JavaScript Tool Kit #3

Yet another collection of short, simple JavaScripts that do various useful things.

Pre-Load Images

If your page uses a lot of image rollovers, you will want to pre-load the "rolled-over" images so there will be no time lag between the first image being changed to the second image.

<div style="display:none">
<script type="text/javascript">
var images = new Array()
function preload() {
for (i = 0; i < preload.arguments.length; i++) {
images[i] = new Image()
images[i].src = preload.arguments[i]
//--> </script>
Web page:

Nothing will be displayed on the web page because the images are pre-loaded into a div that is set to display:none.

This script can be placed anywhere in the body of your HTML doc.

Write Today's Date:

<div style="font: normal 14px/18px 'trebuchet ms', sans-serif">

<script language="JavaScript">
var date = new Date();
var d = date.getDate();
var day = (d < 10) ? '0' + d : d;
var m = date.getMonth() + 1;
var month = (m < 10) ? '0' + m : m;
var yy = date.getYear();
var year = (yy < 1000) ? yy + 1900 : yy;
document.write(month + "/" + day + "/" + year);

Web page:

Interactive Div

This one is useful for creating buttons or providing a larger target area for the user's cursor.

<div onmouseover="style.backgroundColor='#fff';" onmouseout="style.backgroundColor='#fed';" onclick="alert('Thanks for clicking.');" style="cursor:pointer; border: #789 solid 1px; padding: 30px; background: #fed; margin: 20px 20px 20px 20px; ">Click anywhere in this div to pop up an alert.</div>

<div onmouseover="style.backgroundColor='#fff';" onmouseout="style.backgroundColor='#def';" onclick="top.location.href='http://www.re-vision.com/webwork';" style="cursor:pointer; border: #789 solid 1px; padding: 30px; background: #def; margin: 20px 20px 20px 20px; ">Click anywhere in this div to load the Webwork Table of Contents.</div>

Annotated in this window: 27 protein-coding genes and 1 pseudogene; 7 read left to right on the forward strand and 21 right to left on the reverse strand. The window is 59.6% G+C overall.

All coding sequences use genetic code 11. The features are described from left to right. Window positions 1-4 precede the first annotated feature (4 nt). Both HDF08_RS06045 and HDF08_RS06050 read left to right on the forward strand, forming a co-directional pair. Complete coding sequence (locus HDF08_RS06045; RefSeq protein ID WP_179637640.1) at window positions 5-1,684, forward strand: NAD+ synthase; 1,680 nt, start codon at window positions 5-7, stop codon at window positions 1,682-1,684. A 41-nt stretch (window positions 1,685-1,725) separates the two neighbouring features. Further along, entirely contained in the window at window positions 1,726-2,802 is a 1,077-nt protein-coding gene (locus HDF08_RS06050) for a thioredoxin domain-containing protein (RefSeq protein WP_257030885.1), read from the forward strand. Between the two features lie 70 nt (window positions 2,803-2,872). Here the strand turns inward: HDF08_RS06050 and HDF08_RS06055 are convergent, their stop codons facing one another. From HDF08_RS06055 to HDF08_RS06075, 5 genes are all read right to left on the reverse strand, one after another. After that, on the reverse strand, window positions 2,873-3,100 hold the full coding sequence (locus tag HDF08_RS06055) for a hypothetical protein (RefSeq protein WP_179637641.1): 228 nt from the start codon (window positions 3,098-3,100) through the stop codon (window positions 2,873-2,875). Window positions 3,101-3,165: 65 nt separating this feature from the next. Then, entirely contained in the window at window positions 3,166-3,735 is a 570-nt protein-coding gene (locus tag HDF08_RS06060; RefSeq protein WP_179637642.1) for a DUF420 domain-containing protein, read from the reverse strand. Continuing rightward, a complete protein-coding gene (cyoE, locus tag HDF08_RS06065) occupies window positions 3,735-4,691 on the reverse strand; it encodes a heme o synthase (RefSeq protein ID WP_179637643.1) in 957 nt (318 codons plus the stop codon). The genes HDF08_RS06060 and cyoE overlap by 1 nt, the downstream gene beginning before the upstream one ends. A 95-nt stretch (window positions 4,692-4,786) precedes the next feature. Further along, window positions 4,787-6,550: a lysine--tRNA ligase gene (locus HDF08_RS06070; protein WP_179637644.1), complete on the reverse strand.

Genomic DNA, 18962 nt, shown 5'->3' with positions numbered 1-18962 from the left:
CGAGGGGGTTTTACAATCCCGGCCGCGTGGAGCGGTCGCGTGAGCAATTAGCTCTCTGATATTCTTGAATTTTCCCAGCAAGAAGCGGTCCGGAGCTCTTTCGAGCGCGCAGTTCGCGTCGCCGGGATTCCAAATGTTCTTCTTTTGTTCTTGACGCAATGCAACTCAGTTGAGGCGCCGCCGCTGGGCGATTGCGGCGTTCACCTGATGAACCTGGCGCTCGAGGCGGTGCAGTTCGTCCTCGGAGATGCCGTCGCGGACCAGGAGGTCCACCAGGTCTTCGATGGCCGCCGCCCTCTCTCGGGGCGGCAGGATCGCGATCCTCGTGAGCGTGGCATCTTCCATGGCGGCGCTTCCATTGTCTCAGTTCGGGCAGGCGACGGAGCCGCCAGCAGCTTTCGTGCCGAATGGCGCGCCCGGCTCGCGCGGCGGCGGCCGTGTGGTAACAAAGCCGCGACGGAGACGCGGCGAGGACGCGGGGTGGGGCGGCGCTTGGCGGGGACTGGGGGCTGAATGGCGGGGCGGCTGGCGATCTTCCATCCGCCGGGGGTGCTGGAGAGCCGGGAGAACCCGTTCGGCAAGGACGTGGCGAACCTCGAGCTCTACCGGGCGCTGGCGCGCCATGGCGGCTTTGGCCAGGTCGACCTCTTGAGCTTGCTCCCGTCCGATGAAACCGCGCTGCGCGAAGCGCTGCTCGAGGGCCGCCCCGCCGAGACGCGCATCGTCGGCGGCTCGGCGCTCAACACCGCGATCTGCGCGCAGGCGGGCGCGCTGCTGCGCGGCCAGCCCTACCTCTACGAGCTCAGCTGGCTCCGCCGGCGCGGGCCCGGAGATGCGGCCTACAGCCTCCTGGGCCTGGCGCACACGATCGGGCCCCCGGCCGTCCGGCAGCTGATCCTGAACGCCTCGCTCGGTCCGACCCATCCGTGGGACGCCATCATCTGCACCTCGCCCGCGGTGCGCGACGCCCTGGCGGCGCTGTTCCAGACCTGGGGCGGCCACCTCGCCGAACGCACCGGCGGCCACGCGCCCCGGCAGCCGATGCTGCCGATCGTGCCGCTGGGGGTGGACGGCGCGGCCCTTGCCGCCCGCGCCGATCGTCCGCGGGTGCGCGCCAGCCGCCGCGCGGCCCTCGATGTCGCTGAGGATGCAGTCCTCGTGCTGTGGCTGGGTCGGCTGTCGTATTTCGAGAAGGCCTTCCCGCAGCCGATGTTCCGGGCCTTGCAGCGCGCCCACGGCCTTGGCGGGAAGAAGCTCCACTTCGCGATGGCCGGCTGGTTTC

Web page:
Click anywhere in this div to pop up an alert.
Click anywhere in this div to load the Webwork Table of Contents.

"Mad-Libs" JavaScript Games

The Mad-Libs party game is one where words are collected to fill in the blanks in a pre-written story which is then read aloud. The results are (with luck) funny. Originally done with paper and pencil, Mad-Libs are well-suited to Javascript because of its ability to gather data from a form and present it back in whatever format the script-writer wants.

Here's a simple example based on Marc Antony's famous speech:

Plural Noun:
Part of body (plural):
<script language="JavaScript">
function create(form) {
var start="go";
if (start=="go") {

text = ("<head><title>Marc Antony's Address from Julius Caesar</title>");
text += ("<style type='text/css' media='screen'> body { padding:20px } </style> ");
text += ("<p style='font: bold 14px/18px sans-serif; '> Marc Antony's Address from Act III, Scene II of <e>Julius Caesar</em> </p>");
text += ("<p style='font: normal 14px/18px sans-serif; '> Friends, Romans, " +form.input1.value+ " lend me your " +form.input2.value+ "... </p>");
text += ("<br /><br /><input type='button' value='close window' onclick='top.window.close()'>");

msgWindow=window.open("","displayWindow","toolbar=no,width=250, height=200,directories=no,status=no,scrollbars=no,resize=no,menubar=no")
Plural Noun: <input type="text" name="input1" size=20>
Part of body (plural): <input type="text" name="input2" size=20>
<input type="button" value="Generate story" onclick="create(this.form)">

Click here for a more complex example.

Previous | Webwork Table of Contents | Next >

© Jay Boersma